Palmers Lane

This area was the very heart of the medieval town and, as such, formed the north-western part of its large market place. The street layout remains virtually unchanged, but this narrow thoroughfare linking Bridge Street with Market Square was known then as Chandlers Row – the name derived from the many chandlers, or candle-makers, who traded here. Chandlers were among the busiest market traders, but the candle-making process certainly wasn’t a pleasant one. Made of tallow (the white solid fat of cattle and sheep), its putrifying smell while being melted down and then left to solidify around a cotton wick must have turned even the strongest stomachs.

*Candles were used primarily for illuminating people’s homes. It’s been estimated that great houses could use up to 100lb of tallow in a single winter’s night. The less well-off probably went to bed early.

Local legend has it that Palmers Lane is named after a tallow chandler named William Palmer. No doubt this is true, but the earliest reference I can find to Mr Palmer is in an 1839 trade directory where his address is given as Bridge Street. Palmers Lane did exist at that time, so it could be that his business was housed in the property at the corner of the lane where it joins Bridge Street.

Three businesses that were present in Palmers Lane in 1839 were: Richard Searle, Tailor and clothes dealer; John Hughan, Tea Dealer; and Thomas Clark, Patten Maker. The workshops these people used were probably housed in the two 17th century buildings that still stand, one of which (No 9) retains its original timber cladding, pierced at one end by a small arched window. Past evidence found within this building also suggests it was once used by a Cordwainer as a workshop for shoemakers.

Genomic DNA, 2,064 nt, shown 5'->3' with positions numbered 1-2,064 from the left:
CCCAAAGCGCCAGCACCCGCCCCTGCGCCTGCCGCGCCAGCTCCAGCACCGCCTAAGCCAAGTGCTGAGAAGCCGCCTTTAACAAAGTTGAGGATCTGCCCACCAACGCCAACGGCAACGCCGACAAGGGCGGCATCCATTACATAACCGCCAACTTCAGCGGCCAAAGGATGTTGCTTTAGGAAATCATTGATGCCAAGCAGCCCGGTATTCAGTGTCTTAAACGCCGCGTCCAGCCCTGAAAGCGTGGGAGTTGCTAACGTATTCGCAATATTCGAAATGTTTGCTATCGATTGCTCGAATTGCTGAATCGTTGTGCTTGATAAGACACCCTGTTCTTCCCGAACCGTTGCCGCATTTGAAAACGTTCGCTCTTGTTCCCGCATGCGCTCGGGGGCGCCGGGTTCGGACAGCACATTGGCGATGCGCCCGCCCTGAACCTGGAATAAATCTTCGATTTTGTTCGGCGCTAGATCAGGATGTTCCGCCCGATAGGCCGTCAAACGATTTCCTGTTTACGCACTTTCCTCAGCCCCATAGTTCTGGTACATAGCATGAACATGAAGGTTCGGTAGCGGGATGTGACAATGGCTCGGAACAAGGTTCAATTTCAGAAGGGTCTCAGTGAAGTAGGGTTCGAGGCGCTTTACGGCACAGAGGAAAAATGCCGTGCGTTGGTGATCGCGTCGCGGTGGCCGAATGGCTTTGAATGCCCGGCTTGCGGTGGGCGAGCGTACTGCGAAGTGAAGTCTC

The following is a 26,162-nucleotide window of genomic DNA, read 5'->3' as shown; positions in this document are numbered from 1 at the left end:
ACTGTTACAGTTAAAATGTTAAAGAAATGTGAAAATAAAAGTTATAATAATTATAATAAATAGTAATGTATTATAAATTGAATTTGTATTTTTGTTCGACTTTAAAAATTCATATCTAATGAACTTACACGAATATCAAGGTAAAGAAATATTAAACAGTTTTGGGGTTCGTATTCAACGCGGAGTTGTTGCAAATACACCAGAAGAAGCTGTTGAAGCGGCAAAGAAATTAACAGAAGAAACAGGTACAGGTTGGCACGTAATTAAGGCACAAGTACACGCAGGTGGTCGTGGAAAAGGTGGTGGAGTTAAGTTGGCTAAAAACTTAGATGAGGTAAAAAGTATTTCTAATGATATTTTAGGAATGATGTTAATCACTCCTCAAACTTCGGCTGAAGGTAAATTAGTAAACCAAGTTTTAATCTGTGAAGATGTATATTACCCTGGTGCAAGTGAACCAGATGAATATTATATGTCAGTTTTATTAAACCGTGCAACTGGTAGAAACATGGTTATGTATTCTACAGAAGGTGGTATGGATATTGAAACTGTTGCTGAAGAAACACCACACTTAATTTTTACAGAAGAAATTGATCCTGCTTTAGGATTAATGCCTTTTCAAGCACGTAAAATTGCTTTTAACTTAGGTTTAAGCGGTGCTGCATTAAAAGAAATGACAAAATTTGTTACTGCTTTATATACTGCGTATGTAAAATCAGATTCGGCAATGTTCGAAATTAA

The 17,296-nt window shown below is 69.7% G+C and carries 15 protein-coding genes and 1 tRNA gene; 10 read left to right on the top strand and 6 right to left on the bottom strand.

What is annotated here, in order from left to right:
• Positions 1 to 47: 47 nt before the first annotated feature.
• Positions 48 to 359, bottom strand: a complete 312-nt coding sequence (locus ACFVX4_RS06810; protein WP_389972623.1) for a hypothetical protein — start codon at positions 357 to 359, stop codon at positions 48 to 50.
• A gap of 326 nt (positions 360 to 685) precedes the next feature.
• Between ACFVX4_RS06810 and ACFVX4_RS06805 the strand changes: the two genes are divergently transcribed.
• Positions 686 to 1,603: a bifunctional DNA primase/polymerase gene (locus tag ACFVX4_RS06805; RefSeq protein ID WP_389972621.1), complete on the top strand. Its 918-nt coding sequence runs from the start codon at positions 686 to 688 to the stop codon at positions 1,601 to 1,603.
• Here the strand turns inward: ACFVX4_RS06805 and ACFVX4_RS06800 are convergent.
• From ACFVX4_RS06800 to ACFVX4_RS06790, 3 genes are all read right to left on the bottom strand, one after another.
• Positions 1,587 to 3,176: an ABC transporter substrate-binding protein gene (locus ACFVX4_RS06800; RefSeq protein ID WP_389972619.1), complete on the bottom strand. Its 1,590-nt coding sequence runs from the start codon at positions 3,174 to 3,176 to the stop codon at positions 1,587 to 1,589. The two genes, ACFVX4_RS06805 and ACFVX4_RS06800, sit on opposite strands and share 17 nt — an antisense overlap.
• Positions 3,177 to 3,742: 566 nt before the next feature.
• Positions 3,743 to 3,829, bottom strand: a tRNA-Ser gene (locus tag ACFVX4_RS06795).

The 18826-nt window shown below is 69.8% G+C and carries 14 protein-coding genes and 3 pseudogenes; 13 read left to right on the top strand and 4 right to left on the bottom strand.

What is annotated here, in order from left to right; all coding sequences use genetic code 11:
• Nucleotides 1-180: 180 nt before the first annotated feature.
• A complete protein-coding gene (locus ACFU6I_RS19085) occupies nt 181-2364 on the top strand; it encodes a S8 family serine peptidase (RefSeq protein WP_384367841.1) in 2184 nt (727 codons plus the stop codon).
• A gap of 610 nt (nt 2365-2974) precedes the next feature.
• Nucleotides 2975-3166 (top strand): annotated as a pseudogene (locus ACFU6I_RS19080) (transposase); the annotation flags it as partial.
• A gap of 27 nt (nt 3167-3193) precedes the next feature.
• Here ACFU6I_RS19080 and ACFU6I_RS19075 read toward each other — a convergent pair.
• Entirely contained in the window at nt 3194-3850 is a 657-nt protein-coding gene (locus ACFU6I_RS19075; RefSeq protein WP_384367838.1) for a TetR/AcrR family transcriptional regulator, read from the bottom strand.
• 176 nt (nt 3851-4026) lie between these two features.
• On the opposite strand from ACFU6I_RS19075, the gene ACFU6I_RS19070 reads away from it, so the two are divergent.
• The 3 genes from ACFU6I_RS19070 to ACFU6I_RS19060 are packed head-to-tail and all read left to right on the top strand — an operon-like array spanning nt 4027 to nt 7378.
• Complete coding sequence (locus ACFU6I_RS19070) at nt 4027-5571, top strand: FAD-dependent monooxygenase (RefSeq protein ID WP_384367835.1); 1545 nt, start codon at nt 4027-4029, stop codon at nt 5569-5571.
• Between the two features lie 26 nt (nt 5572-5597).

The building alongside it – currently owned by Zelley’s, established in the town since 1910 – is timber-framed with a brick built Georgian frontage. This property has been host to numerous shops and businesses over the years, but perhaps the most unusual occupier in the 1970s and early 80s was Cramphorns Garden Centre. From these premises were sold mostly pets and garden equipment, with plants and shrubs available from the shop’s small yard in Devoils Lane.

The building at the top of Palmers Lane that faces Potter Street was a public house in the late 19th century, owned by McMullen’s brewery. But unlike all of the other pubs in Stortford it only opened for business on a Thursday – market day. At that time the property was just two storeys high but has since been radically altered by the addition of a third floor and attic room.

Opposite the Corn Exchange, between Market Square and the crossroads, an early 19th century building houses two shops – both rare and nostalgic reminders of life before supermarkets entered our daily lives.

The first is Dorringtons the bakers – a long established name in Bishop’s Stortford – and next to it a butchers shop, one of only two currently trading in the town. An entrance between the two leads to a small restaurant above the shops.

Between 1750 and 1907 the corner of Market Square and Bridge was occupied by the Bell Inn – originally built as a timber-frame and plaster structure but later rebuilt of brick. When the inn closed, the premises became first a barbers shop and then a branch of the *National Provincial Bank. This was demolished in November 1936 to be replaced by the large and rather elegant building that stands today. The same bank occupied the new building before moving to its present position in North Street, and in the 1940s it was home to Price Bailey.

*The National Provincial Bank eventually amalgamated with National Westminster Bank, which was later renamed NatWest. It is the oldest established bank in the town (See Guide 6 – NatWest Bank).